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The Nicotinic Acetylcholine Receptor: Gene Expression and Ion Channel Function


Yu, Lei (1987) The Nicotinic Acetylcholine Receptor: Gene Expression and Ion Channel Function. Dissertation (Ph.D.), California Institute of Technology. doi:10.7907/fj5c-4h83.


The nicotinic acetylcholine receptor (AChR) is a complex protein, which functions as a ligand-gated ion channel on the postsynaptic membrane at the neuromuscular junction and mediates signal transmission from neuron to muscle. Research on the AChR has had a long history and has benefited from the endeavors of scientists from many disciplines. The intensive, multidisciplinary studies have yielded valuable knowledge about this molecule, which serves as a model for the understanding of many fundamental questions in biological sciences. Chapter 1 presents a review of the AChR.

As a tissue-specific and developmental stage-specific molecule, AChR is under temporal and spatial control for its synthesis. Chapter 2 reports a qualitative and quantitative study of AChR gene activity during muscle cell differentiation, using a cDNA clone isolated from a murine muscle cell line, which codes for the γ subunit of the mouse AChR. The results indicate that the regulation of mRNA accumulation levels is a major mechanism in the differential synthesis of the AChR.

The marriage between AChR and molecular biology resulted in many cDNA clones which, after being introduced to African frogs, produced the next generation — Xenopus oocytes with exotic AChRs on them. Chapter 3 describes the attempt to localize "determinants" that specify species subunit identity in the AChR by constructing chimeric cDNA clones composed of fragments from different origins, taking advantage of the Xenopus oocyte expression system. The results from surface toxin-binding assay and two-electrode voltage-clamp recording suggested that while the species specificity can be dictated by certain subunits, the determination of subunit identity does not reside at a defined locus in the fragments tested.

Does the complex composition of multisubunits in the AChR bear any functional significance? Chapter 4 addresses this question through the study of mouse-Torpedo AChR hybrids. The complete substitution of AChR subunits between mouse and Torpedo receptors generated all 16 combinations, and a systematic analysis of these hybrids revealed an interesting pattern with respect to the voltage sensitivity in the ACh-induced response: The identity of the β subunit determines, while the interaction between the β and δ subunits modulates, the AChR voltage sensitivity. The results, therefore, suggest that different subunits of AChR may play a central role in different functional properties.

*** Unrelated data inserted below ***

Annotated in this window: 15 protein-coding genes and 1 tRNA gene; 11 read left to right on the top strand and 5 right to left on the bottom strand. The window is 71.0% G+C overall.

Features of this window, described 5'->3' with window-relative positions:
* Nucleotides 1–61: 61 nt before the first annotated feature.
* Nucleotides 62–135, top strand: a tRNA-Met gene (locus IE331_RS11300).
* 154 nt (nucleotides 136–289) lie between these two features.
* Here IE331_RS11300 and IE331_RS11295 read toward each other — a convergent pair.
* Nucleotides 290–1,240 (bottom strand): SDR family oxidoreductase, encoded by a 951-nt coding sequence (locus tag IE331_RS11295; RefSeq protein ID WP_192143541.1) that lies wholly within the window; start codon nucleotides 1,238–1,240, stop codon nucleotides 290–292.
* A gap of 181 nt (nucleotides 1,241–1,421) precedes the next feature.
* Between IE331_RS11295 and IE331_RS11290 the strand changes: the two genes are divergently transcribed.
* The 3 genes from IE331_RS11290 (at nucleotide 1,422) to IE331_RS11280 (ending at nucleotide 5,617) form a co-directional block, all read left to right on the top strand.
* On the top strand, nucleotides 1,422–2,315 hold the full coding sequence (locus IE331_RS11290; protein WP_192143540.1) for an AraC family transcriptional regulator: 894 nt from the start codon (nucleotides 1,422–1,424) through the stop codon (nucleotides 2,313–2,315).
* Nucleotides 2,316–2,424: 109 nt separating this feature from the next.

Patch-clamp technique has offered an opportunity for analyzing transmembrane current flow with the high resolution of single-channel recording. Chapter 5 describes such a study on homologous and hybrid AChRs. Voltage influence on the three parameters were evaluated, and the results indicate that the single channel conductance is independent of membrane potential and that the channel closing and opening rates together constitute the basis for the voltage sensitivity in whole-cell recording with the closing rate making the major contribution. Also investigated were the subunit roles in species specificity of channel-open duration and voltage dependence. The results are in agreement with those reported on channel duration and support the conclusions of our previous work on the subunit involvement in determining the voltage sensitivity of the AChR response.

Item Type:Thesis (Dissertation (Ph.D.))
Subject Keywords:Biology
Degree Grantor:California Institute of Technology
Major Option:Biology
Thesis Availability:Public (worldwide access)
Research Advisor(s):
  • Davidson, Norman R. (advisor)
  • Lester, Henry A. (co-advisor)
Thesis Committee:
  • Lester, Henry A. (chair)
  • Davidson, Norman R.
  • Anderson, David J.
  • Kennedy, Mary B.
  • Van Essen, David C.
  • Wold, Barbara J.
Defense Date:15 April 1987
Funding AgencyGrant Number
California Foundation for Biochemical ResearchUNSPECIFIED
Record Number:CaltechTHESIS:10312019-114338923
Persistent URL:
Related URLs:
URLURL TypeDescription adapted for Chapter 2.
Default Usage Policy:No commercial reproduction, distribution, display or performance rights in this work are provided.
ID Code:11877
Deposited By: Mel Ray
Deposited On:31 Oct 2019 23:41
Last Modified:03 Nov 2021 23:35

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